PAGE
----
The 135 mile Three Rivers routes generally follows railway paths, minor roads with a few short sections oN busy roads.
Planning - Maps and guides
There are many useful maps and guides available covering the Three Rivers.
Sustrans map - The Three Rivers - (Code NN14).
OS Landranger 1:50000 maps,
nos. 88 and 93
series of 3 maps produced by Durham County Council:-
North "Skirting the Cities - Routes to Roam"
West "Hills and Hollows - Trees and Trails"
South "City and Towns - Tracks without Trains"
CycleCity Sunderland / Durham
Plus a selection of local town cycling guides available from Tourist Information Centres.
Read these guide notes and plan your daily journey.
Read the advice page before setting of to check for any problems, detours,
advice from other riders etc.
For the majority of this route you are not far from towns.
Check the weather forecast, take adequate foul weather clothing
(i.e. waterproof NOT showerproof and preferably breathable) and emergency
You will need to carry all your personal belongings, clothing, tools etc.
either in some panniers or in a rucksack.
Make sure that you are physically prepared by doing some training
rides prior to attempting the route. You don't have to be Superman to
complete it, but, you do need to know that you can manage more than 10
miles on a bike before collapsing in a heap! Include some hill climbing
- although this route does not have the steep, long hills of the C2C -
there are still some climbs over the Pennine watershed and along the Tyne
As most of this route is either on minor roads or surfaced off-road
tracks most bikes will be suitable but I would not recommend a full racing
Tandems, Recumbent, Tricycles may find some sections awkward but not impossible
due to control barriers.
Anything apart from full slick or narrow racing bike tires - I use Specialized
Nimbus Armadilio 26" x 1.5" tires which
have low rolling resistance and have the added benefit of full Kevlar
jacket protection - well worth it if you cycle a lot in urban areas with
attendant broken glass problems.
tools and spares to carry - see side panel
At least one spare inner tube - preferably two - the urban areas of
cycleways can be plagued with broken glass.
Know how to repair a puncture and replace a broken chain link.
over your bike
Give your bike a service and try it out before the ride.
Below is a basic (very basic) list of checks you should carry out on your
bike before you start and don't do them the night before you set off!
If you are in any doubt as to your competence regarding cycle maintenance
then take your bike into the local bike shop to get it serviced.
Make sure that the blocks are not rubbing on the tyre when you apply your
brakes, also check that the blocks hit the rim squarely and do not slide
under the rim. Check that the blocks are not overly worn and that they
connect with the rim cleanly.
Check that neither the gear or brake cables are frayed. If they are replace
The tires should be inflated correctly to manufacturers recommendations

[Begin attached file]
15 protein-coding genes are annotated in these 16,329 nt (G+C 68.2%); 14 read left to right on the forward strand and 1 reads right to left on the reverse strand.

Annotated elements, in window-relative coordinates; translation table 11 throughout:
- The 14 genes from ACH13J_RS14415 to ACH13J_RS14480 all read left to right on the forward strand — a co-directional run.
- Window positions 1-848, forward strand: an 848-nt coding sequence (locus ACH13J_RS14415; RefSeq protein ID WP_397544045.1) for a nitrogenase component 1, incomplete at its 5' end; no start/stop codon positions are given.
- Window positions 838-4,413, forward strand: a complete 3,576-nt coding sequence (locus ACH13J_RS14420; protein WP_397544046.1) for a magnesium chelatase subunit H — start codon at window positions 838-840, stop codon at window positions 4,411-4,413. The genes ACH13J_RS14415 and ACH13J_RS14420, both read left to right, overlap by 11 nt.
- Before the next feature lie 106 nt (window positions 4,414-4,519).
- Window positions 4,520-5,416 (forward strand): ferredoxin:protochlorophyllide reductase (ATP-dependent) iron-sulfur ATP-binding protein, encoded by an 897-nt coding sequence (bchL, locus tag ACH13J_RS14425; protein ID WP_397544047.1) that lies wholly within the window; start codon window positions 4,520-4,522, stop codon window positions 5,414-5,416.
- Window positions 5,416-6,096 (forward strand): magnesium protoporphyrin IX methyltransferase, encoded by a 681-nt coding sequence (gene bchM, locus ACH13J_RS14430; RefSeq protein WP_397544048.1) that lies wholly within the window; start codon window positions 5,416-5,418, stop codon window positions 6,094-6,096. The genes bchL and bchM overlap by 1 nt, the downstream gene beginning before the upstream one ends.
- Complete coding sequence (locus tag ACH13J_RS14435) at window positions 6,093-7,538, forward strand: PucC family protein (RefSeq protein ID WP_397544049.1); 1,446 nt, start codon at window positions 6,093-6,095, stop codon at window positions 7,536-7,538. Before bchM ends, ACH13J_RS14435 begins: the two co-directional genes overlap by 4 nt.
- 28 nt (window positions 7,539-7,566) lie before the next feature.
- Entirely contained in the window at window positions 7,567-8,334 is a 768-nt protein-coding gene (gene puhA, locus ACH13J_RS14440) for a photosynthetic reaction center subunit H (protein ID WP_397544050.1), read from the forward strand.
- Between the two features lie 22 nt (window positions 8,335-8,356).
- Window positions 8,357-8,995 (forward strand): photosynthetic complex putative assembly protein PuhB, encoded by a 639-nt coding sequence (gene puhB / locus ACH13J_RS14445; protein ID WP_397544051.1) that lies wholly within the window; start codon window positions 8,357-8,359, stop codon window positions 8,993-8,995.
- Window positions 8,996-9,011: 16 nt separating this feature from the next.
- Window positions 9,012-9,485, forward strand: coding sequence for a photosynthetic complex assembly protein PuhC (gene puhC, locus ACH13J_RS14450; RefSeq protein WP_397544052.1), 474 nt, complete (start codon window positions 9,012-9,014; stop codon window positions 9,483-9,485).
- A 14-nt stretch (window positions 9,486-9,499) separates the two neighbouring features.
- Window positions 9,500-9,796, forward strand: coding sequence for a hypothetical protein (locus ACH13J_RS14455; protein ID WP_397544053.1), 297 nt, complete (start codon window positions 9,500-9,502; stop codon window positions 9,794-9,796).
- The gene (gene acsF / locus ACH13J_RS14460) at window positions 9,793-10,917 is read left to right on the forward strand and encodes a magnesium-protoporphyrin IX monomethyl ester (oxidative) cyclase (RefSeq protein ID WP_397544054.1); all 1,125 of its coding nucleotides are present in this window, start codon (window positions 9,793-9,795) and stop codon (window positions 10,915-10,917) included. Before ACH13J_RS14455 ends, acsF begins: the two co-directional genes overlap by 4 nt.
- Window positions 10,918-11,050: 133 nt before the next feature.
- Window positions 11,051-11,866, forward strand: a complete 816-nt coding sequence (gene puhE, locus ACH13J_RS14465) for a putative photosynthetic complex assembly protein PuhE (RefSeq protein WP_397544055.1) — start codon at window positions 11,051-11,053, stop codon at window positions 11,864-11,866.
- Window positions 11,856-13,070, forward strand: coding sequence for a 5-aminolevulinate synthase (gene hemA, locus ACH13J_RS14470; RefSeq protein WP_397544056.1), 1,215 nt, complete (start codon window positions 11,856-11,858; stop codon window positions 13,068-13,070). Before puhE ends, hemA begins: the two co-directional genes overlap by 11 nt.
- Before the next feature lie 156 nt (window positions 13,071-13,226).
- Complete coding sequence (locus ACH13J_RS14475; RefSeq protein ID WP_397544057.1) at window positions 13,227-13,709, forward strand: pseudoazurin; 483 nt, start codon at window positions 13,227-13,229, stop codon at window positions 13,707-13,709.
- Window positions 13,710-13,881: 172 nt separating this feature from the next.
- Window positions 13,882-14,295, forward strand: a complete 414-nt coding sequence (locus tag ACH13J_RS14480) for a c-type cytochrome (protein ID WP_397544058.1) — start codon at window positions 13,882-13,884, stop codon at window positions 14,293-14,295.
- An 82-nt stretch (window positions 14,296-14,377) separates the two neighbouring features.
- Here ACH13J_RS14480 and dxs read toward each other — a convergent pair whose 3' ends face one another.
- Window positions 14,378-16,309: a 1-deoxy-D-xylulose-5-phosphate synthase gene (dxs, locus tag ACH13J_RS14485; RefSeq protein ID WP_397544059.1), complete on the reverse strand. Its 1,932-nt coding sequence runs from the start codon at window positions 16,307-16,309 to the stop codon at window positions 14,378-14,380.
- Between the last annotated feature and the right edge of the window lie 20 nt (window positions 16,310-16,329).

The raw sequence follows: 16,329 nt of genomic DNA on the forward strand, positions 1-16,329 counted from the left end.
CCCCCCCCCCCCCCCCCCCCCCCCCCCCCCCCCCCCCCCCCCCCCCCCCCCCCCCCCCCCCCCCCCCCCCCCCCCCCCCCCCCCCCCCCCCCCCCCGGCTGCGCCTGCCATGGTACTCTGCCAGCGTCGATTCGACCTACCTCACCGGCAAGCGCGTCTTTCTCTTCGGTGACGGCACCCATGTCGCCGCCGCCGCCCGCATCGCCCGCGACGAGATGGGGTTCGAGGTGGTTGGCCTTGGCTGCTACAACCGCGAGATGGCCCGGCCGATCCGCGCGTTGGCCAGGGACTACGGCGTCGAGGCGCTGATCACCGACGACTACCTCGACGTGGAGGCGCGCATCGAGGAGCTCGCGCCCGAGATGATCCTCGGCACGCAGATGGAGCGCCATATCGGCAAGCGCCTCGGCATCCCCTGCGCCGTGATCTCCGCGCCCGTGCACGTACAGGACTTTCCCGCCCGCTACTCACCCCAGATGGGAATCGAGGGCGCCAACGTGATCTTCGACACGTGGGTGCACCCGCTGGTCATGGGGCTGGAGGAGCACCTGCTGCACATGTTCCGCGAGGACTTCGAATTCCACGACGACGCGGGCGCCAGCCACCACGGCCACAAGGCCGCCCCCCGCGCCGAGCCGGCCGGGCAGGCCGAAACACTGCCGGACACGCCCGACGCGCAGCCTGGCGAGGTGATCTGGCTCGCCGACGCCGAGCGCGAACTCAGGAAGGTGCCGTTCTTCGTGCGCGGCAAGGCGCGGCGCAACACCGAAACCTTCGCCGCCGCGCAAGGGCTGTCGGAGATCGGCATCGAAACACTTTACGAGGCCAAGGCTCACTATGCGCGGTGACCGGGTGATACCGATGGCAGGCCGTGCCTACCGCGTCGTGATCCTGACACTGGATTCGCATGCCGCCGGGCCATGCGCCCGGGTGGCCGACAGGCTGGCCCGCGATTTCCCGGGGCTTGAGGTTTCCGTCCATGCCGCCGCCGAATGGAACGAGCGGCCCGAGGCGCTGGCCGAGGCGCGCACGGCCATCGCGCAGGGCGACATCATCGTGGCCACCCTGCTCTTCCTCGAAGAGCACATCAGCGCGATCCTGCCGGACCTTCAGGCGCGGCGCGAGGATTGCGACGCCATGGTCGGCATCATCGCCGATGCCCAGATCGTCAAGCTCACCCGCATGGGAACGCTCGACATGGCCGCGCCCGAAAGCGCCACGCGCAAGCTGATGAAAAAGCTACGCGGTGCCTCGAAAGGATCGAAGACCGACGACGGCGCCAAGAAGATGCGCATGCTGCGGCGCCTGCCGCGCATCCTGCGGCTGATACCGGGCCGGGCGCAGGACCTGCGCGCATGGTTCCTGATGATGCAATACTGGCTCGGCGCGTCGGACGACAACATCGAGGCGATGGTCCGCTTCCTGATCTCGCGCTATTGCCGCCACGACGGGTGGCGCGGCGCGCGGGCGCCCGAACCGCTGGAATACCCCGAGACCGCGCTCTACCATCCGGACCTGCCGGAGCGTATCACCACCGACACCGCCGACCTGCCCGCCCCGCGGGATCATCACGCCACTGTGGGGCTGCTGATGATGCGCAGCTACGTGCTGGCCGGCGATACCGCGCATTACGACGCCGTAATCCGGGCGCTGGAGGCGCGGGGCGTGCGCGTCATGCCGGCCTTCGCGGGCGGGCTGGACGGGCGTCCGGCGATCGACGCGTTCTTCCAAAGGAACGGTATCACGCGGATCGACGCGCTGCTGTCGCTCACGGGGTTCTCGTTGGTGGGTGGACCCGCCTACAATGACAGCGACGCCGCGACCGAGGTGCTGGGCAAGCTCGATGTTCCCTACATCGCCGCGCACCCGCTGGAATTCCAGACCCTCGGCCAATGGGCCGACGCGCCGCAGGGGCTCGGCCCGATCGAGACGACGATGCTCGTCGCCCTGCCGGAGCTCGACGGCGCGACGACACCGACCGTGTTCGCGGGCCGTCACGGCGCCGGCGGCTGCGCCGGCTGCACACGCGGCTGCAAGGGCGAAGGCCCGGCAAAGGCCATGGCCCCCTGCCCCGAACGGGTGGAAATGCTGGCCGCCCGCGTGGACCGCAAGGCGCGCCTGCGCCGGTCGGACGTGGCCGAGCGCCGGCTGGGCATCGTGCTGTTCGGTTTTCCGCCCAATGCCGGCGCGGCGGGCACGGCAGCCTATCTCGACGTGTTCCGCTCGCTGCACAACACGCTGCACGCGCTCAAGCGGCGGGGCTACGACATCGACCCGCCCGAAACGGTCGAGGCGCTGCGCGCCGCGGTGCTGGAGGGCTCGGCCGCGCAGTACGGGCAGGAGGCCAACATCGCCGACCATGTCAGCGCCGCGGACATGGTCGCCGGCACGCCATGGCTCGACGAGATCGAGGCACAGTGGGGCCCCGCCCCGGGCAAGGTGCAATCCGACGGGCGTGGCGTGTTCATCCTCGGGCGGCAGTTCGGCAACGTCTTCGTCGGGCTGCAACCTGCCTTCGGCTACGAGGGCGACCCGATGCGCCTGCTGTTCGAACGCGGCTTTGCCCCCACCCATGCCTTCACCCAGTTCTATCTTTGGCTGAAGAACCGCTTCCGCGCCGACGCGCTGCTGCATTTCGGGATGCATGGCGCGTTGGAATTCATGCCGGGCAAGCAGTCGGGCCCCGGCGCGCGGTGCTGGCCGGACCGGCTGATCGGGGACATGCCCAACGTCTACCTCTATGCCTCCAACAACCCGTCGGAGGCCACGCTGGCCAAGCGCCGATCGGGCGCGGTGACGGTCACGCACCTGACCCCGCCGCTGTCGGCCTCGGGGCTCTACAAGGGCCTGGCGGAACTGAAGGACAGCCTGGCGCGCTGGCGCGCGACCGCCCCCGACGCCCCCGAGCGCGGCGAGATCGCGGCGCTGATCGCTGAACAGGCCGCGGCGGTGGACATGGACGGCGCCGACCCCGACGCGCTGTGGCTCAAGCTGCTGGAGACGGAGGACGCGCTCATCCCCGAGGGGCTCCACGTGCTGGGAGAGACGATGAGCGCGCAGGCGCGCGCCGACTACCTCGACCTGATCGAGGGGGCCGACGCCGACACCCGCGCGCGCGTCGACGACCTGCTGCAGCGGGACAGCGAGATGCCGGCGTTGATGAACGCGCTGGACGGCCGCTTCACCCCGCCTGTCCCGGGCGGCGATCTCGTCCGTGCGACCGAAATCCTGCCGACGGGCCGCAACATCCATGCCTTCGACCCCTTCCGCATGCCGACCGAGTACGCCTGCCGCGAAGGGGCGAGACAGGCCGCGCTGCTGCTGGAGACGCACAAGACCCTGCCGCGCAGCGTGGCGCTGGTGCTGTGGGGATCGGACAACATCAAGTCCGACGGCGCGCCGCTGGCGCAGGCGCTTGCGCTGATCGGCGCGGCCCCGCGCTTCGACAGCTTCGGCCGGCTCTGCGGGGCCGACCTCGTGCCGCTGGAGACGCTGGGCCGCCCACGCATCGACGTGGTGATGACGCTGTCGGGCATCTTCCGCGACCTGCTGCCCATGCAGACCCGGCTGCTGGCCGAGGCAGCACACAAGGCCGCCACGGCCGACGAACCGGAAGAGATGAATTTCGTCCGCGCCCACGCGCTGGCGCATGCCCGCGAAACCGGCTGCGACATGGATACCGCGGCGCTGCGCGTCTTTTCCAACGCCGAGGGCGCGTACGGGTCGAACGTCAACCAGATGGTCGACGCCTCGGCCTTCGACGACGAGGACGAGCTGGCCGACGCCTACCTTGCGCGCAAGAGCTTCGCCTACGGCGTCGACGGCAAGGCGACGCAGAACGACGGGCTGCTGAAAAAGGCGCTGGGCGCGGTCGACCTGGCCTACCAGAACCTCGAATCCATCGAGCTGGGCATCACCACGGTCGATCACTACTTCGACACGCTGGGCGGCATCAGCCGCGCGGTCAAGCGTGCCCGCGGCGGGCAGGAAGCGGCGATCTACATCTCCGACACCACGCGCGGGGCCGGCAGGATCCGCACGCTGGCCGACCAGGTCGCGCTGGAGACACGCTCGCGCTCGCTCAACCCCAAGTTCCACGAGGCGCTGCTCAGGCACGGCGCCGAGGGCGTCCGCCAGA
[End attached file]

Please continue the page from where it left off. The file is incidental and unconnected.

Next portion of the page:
and check the amount of tread left, if in doubt replace them.
Apply lubrication to front and rear mechs, brake holder pivots, all entry
and exit points on cable outers, chain, brake lever pivot points and reapply
lubrication at the end of each days riding.
Clean and lubricate your chain before the ride - you will be amazed at
the difference in pedalling efficiency this makes.
Check out the spares list on the right hand side of this page for a basic
list of kit to take with you.
Book your accommodation in advance and advise your lodgings if you
are going to arrive late - to avoid having your room being given to someone
comfortable clothing- padded shorts are a must - get used to wearing them
before the ride and above all wear them next to the skin - NEVER wear
underwear beneath them.
Wear layers of light breathable clothing - that way you can remove a layer
as you warm up and replace it when you cool down.
enough fluids / drinks especially if it is a hot day.
Do not underestimate
the amount of liquid you will need to carry, the norm should be two bottles
in the morning and two in the afternoon but a lot more if it's hot.
I prefer High Energy Isotonic drinks backed up by energy bars during the
actual ride and leave the main meal until completion of the days cycling.
By all means
take a mobile phone with you but for some of the route the reception
will be non-existent or poor at best especially in the hilly central areas.
If you plan
to ride road sections late in the day then take some lights with you because
even in summer the mist can come down very quickly in the hills or unforeseen
punctures etc. can slow you down - it is still a good idea to carry lights
with you regardless.
A rear flashing light is excellent for letting cars know you are ahead
even in daylight.
It is a good
idea to take a bike lock with you, whether going into shops etc. for food/drink
or just visiting somewhere en-route as it makes it a lot less daunting
for you leaving your pride and joy knowing your bike is safely locked
and will be there on your return.
find that your bike handling skills quickly improve during the ride, hills
that were near impossible at the start of the ride will seem a lot easier
at the end and you will very quickly learn how to pick the best line between
the doggy deposits!
some identity with you including an emergency contact phone number.
all enjoy the ride.
Doug-on-the-Tyne - 2004